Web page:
Report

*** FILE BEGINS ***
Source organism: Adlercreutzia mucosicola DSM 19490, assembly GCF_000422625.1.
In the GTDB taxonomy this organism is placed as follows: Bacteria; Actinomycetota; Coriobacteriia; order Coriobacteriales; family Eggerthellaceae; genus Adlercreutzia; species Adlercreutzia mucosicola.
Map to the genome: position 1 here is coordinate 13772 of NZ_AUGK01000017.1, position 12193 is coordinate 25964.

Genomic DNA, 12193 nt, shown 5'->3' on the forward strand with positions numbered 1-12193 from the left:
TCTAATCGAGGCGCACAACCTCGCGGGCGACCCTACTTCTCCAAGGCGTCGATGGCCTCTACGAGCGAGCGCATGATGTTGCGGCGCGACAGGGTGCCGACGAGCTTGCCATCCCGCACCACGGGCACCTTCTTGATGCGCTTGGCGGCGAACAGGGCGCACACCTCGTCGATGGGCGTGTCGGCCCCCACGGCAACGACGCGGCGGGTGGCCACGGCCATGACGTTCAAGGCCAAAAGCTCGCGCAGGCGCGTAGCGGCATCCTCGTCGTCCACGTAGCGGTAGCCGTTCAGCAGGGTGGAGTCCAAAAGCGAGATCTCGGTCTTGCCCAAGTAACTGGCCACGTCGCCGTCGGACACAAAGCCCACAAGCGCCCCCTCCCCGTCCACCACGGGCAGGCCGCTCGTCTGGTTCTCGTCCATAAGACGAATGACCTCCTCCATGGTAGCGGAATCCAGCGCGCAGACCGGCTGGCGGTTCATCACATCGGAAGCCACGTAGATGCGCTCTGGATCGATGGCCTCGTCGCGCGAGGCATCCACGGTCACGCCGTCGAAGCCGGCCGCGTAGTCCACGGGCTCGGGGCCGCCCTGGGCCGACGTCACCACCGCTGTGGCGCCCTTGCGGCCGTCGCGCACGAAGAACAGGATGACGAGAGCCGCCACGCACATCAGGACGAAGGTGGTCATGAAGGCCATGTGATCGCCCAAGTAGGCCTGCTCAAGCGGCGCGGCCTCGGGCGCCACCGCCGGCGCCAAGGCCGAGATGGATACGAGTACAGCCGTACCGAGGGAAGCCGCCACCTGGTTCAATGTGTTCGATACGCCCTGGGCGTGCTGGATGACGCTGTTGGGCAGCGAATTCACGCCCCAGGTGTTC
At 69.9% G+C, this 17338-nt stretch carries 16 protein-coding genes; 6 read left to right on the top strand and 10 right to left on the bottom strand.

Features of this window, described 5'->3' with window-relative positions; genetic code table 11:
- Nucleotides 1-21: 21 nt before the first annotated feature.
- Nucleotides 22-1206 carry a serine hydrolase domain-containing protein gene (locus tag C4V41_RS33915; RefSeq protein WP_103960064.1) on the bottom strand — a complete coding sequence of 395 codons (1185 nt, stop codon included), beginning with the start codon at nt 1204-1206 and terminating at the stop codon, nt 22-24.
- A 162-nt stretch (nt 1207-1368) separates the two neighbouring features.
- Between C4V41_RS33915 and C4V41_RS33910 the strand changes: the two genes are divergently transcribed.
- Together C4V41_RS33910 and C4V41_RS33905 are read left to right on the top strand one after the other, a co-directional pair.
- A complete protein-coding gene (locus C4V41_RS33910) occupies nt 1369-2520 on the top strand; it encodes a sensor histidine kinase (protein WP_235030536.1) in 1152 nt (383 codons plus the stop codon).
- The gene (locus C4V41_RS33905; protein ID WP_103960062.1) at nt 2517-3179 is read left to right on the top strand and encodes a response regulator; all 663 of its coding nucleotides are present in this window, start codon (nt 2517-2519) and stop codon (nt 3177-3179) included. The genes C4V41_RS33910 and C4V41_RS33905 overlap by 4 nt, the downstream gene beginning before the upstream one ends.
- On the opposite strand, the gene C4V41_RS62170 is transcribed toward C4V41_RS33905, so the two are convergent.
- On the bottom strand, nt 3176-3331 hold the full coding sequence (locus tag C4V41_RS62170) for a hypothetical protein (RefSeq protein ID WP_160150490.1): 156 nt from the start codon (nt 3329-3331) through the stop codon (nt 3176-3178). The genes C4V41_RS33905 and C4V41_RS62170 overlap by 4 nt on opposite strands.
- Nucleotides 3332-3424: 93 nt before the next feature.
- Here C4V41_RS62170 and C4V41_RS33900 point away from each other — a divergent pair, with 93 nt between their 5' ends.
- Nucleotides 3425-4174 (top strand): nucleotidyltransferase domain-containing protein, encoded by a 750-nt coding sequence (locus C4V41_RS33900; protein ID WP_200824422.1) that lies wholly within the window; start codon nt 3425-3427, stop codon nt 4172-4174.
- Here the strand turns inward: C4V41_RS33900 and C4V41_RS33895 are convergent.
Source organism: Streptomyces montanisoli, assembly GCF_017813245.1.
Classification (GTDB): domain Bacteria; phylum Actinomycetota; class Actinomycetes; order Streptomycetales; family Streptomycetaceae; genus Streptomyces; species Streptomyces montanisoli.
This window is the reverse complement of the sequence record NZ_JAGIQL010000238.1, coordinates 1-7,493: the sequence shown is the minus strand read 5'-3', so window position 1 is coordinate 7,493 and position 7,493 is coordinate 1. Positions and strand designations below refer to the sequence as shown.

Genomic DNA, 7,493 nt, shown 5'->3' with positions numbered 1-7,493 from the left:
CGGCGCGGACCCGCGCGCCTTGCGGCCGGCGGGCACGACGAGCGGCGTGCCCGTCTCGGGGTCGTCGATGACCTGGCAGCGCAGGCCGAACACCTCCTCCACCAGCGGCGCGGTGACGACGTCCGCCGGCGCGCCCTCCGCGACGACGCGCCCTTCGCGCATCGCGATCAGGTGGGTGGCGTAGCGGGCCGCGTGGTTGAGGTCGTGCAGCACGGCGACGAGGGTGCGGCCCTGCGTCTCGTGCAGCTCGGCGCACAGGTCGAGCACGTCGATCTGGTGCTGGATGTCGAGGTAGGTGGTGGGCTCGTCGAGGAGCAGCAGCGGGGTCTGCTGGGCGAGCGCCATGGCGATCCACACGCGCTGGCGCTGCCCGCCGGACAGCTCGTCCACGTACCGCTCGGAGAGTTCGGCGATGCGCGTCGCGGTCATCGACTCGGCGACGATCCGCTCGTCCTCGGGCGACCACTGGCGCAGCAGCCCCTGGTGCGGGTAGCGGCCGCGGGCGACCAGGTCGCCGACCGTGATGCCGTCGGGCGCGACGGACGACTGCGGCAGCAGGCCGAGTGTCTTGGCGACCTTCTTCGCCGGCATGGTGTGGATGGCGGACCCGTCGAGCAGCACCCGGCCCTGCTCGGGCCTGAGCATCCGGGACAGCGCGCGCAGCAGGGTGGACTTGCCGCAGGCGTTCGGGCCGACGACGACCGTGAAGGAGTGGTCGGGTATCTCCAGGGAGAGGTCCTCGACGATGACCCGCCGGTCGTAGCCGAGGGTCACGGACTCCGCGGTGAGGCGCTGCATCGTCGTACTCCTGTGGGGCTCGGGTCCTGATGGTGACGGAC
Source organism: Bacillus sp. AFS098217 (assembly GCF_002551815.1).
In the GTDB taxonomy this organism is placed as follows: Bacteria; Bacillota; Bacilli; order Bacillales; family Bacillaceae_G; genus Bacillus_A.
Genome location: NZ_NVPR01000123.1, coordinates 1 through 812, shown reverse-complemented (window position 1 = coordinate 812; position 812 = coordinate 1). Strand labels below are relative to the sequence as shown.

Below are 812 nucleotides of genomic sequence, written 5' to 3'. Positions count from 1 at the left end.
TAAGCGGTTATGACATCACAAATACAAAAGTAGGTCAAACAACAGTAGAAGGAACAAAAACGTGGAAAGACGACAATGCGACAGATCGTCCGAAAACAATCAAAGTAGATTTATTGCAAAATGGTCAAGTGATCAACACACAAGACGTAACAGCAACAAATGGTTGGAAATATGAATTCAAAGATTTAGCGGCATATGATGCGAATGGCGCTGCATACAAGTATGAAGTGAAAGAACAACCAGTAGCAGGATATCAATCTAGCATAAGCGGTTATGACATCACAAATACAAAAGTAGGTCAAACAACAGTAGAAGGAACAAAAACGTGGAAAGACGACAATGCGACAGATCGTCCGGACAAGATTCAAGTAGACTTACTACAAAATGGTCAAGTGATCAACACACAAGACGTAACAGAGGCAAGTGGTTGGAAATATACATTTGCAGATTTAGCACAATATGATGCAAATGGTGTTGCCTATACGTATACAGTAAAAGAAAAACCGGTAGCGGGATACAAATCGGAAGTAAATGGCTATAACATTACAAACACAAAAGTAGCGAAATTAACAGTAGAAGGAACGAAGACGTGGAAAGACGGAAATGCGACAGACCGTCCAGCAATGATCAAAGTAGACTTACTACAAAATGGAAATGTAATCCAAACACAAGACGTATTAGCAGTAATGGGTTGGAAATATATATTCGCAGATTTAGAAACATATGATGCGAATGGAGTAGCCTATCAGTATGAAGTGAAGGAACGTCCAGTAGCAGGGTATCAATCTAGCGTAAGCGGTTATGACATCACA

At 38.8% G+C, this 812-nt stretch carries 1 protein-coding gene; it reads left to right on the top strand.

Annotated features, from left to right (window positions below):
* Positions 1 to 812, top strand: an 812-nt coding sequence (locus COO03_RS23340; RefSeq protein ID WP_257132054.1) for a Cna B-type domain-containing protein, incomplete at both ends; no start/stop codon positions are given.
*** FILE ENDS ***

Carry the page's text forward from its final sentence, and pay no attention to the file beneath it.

CHAPTER 8 Section 8.1 Part 2 – The Binomial Distribution UNDERSTANDING THE BINOMIAL FORMULA To best understand the formula for a binomial distribution, lets use the example of inheriting blood type with the B(5, .25) distribution. Each child of a particular pair of parents has probability 0.25 of having type O blood. Genetics says that children receive genes from each of their parents independently. If these parents have 5 children, the count X of children with type O blood is a binomial random variable with n = 5 trials and probability p = 0.25 of a success on each trial. In this setting, a child with type O blood is a “success” (S) and a child with another blood type is a “failure” (F). What’s P(X = 2)? P(SSFFF) = (0.25)(0.25)(0.75)(0.75)(0.75) = (0.25)2(0.75)3 = 0.02637 However, there are a number of different arrangements in which 2 out of the 5 children have type O blood: SSFFF SSFFF SFSFF SFSFF SFFSF SFFSF SFFFS FSSFF FSSFF SFFFS FSFSF FSFSF FSFFS FSFFS FFSSF FFSSF FFSFS FFFSS FFFSS FFSFS Verify that in each arrangement, P(X = 2) = (0.25)2(0.75)3 = 0.02637 Therefore, P(X = 2) = 10(0.25)2(0.75)3 = 0.2637 BINOMIAL COEFFICIENT Note, in the previous example, any one arrangement of 2 S’s and 3 F’s had the same probability. This is true because no matter what arrangement, we’d multiply together 0.25 twice and 0.75 three times. We can generalize this for any setting in which we are interested in k successes in n trials. That is, This is a combination… “n choose k” or nCr in your calculator P(X k) P(exactlyk successes in n trials) = number of arrangements pk (1 p) nk Definition: The number of ways of arranging k successes among n observations is given by the binomial coefficient n n! k k!(n k)! for k = 0, 1, 2, …, n where n! = n(n – 1)(n – 2)•…•(3)(2)(1) and 0! = 1. BINOMIAL PROBABILITY The binomial coefficient counts the number of different ways in which k successes can be arranged among n trials. The binomial probability P(X = k) is this count multiplied by the probability of any one specific arrangement of the k successes. Binomial Probability If X has the binomial distribution with n trials and probability p of success on each trial, the possible values of X are 0, 1, 2, …, n. If k is any one of these values, n k P(X k) p (1 p) nk k Number of arrangements of k successes Probability of k successes Probability of n-k failures EXAMPLE 8.10 – DEFECTIVE SWITCHES The number X of switches that fail inspection in example 8.3 has approximately the binomial distribution with n = 10 and p = .1. Using the binomial probability formula, determine the probability that no more than 1 switch fails. ≤1 = = 1 + =0 10 10 (.1)1 (.9)9 + (.1)0 (.9)10 1 0 10! 10! .1 .3874 + 1 . 3487) 1! 9! 0! 10! 10 .1 .3874 + 1 1 .3487 . 7361 Would need to write this on the AP exam BINOMIAL MEAN AND STANDARD DEVIATION Mean and Standard Deviation of a Binomial Random Variable If a count X has the binomial distribution with number of trials n and probability of success p, the mean and standard deviation of X are X np X np(1 p) Note- theseshort formulas are only good for binomial distributions EXAMPLE 8.11 – BAD SWITCHES Continuing example 8.10, the count X of bad switches is binomial with n = 10 and p = .1. This is the sampling distribution the engineer would see if she drew all possible SRSs of 10 switches from the shipment and recorded the value of X for each sample. What is the mean and standard deviation for this binomial distribution? = = (10)(.1) = 1 = (1 − ) = 10 (.1)(1 − .1) = .9 = .9487 THE NORMAL APPROXIMATION TO BINOMIAL DISTRIBUTIONS As the number of trials, n, increases, the formula for finding binomial probabilities becomes impractical. Another alternative besides using a calculator is to use the normal distribution properties. We can do this because as the number of trials, n, gets larger, the binomial distribution gets close to a normal distribution. Normal Approximation for Binomial Distributions Suppose that X has the binomial distribution with n trials and success probability p. When n is large, the distribution of X is approximately Normal with mean and standard deviation X np(1 p) X np As a rule of thumb, we will use the Normal approximation when n is so large that np ≥ 10 and n(1 – p) ≥ 10. That is, the expected number of successes and failures are both at least 10. Be sure to check this before using the normal approx. for binomial distributions!! Recall, the sampling distribution of a count variable is only well-described by the binomial distribution is cases where the population size is significantly larger than the sample size. As a general rule, the binomial distribution should not be applied to observations from a simple random sample (SRS) unless the population size is at least 10 times larger than the sample size (or otherwise thought of as the sample size being no more than 10% of the population) 1 ≥ 10 or ≤ 10 EXAMPLE 8.12 – ATTITUDES TOWARDS SHOPPING Sample surveys show that fewer people enjoy shopping than in the past. A survey asked a nationwide random sample of 2500 adults if they agreed or disagreed that “I like buying new clothes, but shopping is often frustrating and time-consuming.” Suppose that exactly 60% of all adult US residents would say “Agree” if asked the same question. Let X = the number in the sample who agree. Without using the calculator function, estimate the probability that 1520 or more of the sample agree. Step 1: Verify that X is approximately a binomial random variable. B (binary?): Success = agree, Failure = don’t agree I (independent?): Because the population of U.S. adults is greater than 25,000 (10x2500) it is reasonable to assume the sampling without replacement condition is met. N (number?): n = 2500 trials of the chance process S (success?): The probability of selecting an adult who agrees is p = 0.60 EXAMPLE 8.12 – ATTITUDES TOWARDS SHOPPING Step 2: Check the conditions for using a Normal approximation Since np = 2500(0.60) = 1500 and n(1 – p) = 2500(0.40) = 1000 are both at least 10, we may use the Normal approximation. Step 3: Calculate P(X ≥ 1520) using a Normal approximation. np 2500(0.60) 1500 np(1 p) 2500(0.60)(0.40) 24.49 15201500 z 0.82 24.49 P(X 1520) P(Z 0.82) 10.7939 0.2061 If you check using your calculator, ≥ 1520 = .2131, which is not far from .2060 (off by .007) BINOMIAL DISTRIBUTION WITH THE CALCULATOR Go through steps 1, 2, & 6 on p.456-457 to learn how to enter probability distributions in your calculator lists. Part 2 HW: p.449-462 #’s 9-11, 13, 15, 16, 20, 27, 28, 32 & 33